Photo Credit:Bon Appétit
This recipe takes its cue from Nadia’s mother’s pilaf. Dry vermicelli is toasted in lots of butter to create extra nutty flavor and richness, a method used in pilaf traditions across communities.
This was yummy – so much better than the box stuff. Any chance Nadia would be willing to share the other recipes mentioned in her piece?
new london, ct
This is a very good recipe. I am another who has been making pilaf for over 50 years using a recipe from my Armenian grandmother. We do a couple of things differently from your recipe – we stir the rice into the pasta (or fine egg noodles), before adding the broth and let it cook for a few minutes, stirring occasionally – the rice will plump up a bit, giving it a deeper flavor. Once done cooking, we let it rest in the pan for 15 minutes.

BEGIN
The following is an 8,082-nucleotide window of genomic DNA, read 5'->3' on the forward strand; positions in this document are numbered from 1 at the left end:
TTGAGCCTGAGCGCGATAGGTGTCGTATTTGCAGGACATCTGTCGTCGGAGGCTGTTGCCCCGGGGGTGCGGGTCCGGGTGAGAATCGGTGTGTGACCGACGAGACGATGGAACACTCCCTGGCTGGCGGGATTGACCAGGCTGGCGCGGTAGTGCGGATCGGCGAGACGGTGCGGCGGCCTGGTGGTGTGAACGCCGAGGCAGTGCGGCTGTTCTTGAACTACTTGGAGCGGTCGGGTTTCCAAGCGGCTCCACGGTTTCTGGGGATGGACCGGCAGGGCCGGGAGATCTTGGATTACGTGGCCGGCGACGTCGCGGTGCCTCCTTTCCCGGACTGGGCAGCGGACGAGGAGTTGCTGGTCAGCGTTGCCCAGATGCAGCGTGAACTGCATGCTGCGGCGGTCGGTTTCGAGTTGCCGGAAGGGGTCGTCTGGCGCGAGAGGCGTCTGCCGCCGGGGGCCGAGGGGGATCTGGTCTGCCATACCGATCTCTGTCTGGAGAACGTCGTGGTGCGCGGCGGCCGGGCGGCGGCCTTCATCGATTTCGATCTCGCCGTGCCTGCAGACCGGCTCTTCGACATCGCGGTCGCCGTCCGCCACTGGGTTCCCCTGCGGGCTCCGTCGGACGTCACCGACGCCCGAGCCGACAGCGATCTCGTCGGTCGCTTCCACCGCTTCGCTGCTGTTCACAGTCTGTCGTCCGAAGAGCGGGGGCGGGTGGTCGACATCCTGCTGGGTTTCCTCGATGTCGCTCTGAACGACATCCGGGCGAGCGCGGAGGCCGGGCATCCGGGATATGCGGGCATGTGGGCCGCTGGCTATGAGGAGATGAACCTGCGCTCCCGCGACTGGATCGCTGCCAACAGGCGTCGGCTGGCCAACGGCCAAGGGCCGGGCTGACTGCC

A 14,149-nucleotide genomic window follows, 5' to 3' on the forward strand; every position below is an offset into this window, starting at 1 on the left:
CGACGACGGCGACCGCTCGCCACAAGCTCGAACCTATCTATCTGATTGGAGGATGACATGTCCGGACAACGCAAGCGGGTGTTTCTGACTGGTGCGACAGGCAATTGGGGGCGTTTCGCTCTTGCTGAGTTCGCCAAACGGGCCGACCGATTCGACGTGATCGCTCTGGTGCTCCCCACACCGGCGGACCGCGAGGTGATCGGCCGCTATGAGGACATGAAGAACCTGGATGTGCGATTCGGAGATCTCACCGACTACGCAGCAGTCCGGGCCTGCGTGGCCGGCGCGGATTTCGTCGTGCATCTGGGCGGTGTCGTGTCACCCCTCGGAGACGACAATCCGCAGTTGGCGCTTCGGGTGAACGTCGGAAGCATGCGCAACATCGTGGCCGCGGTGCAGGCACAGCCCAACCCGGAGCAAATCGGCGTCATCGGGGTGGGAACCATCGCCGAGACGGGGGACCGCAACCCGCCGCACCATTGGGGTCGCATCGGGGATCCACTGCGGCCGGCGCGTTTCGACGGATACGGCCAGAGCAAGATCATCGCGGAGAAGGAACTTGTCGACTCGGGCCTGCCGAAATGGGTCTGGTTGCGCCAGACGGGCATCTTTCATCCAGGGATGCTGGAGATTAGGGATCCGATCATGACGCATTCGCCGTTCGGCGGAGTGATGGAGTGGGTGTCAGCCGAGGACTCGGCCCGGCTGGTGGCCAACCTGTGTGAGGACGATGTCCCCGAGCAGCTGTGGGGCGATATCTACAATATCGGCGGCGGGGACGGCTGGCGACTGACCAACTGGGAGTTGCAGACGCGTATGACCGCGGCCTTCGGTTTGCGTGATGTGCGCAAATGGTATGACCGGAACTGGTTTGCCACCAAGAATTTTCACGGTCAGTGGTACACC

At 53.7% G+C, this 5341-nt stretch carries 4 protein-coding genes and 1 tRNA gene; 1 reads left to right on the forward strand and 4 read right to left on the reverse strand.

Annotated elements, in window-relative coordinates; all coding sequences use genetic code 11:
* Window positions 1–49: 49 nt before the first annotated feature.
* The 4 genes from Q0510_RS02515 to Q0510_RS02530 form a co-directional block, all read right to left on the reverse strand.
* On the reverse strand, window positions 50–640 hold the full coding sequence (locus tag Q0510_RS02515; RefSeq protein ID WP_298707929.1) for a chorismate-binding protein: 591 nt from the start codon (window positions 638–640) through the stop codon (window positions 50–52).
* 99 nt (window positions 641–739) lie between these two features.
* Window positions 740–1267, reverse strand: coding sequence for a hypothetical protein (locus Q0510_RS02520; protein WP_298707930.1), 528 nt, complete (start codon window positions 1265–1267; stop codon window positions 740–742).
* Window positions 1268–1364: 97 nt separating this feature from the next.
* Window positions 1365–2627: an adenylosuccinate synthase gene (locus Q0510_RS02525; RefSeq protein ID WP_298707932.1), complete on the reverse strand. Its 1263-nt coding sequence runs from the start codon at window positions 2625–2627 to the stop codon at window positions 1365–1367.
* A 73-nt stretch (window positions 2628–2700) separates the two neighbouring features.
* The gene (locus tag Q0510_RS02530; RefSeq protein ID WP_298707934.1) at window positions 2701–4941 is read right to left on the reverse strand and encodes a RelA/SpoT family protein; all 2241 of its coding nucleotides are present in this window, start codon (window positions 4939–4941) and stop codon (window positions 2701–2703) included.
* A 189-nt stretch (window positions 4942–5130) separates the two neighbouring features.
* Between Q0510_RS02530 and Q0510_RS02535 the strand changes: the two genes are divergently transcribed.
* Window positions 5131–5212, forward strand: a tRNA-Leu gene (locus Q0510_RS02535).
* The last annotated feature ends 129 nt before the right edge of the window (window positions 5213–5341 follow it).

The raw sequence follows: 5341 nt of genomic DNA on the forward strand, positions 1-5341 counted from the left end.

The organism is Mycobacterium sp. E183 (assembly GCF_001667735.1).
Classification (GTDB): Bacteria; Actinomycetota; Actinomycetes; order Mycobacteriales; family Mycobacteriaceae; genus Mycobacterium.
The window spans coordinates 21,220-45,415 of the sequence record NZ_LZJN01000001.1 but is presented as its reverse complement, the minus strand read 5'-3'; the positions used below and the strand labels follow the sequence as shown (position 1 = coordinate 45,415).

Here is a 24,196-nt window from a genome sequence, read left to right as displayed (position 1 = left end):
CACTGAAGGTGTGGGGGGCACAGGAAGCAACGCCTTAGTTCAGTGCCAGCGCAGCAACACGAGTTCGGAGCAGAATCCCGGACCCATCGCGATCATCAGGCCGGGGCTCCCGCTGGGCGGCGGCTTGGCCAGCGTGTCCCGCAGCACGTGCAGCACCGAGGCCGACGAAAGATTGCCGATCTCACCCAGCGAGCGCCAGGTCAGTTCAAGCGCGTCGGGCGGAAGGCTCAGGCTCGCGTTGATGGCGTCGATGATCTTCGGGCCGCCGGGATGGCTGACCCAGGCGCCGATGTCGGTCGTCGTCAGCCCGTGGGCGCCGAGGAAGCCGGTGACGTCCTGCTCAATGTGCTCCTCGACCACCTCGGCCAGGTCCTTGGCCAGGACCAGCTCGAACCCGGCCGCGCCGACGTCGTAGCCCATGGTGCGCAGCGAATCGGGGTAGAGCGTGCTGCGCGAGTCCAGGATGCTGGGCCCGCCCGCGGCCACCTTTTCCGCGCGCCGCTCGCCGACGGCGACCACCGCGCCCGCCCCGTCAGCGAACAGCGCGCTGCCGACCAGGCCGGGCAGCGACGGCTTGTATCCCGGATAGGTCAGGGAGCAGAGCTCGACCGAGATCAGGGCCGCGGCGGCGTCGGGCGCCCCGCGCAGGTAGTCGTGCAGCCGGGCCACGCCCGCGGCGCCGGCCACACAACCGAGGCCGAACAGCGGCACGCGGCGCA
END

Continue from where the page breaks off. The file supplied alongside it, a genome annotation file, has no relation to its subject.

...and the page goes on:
I too have been making pilaf for more than 50 years. The broth should be boiling before adding it to the rice and noodles. Turn down the heat to low at this time. Stir with a fork and cover. Continue with rest of recipe.
This is very close o how I have made pilaf (learned from my Mom) for over 50 years, and I’ve never seen this specific recipe in a non Armenian source. My only difference is that I add more chicken broth–at least 3 cups. Thanks for publishing this.
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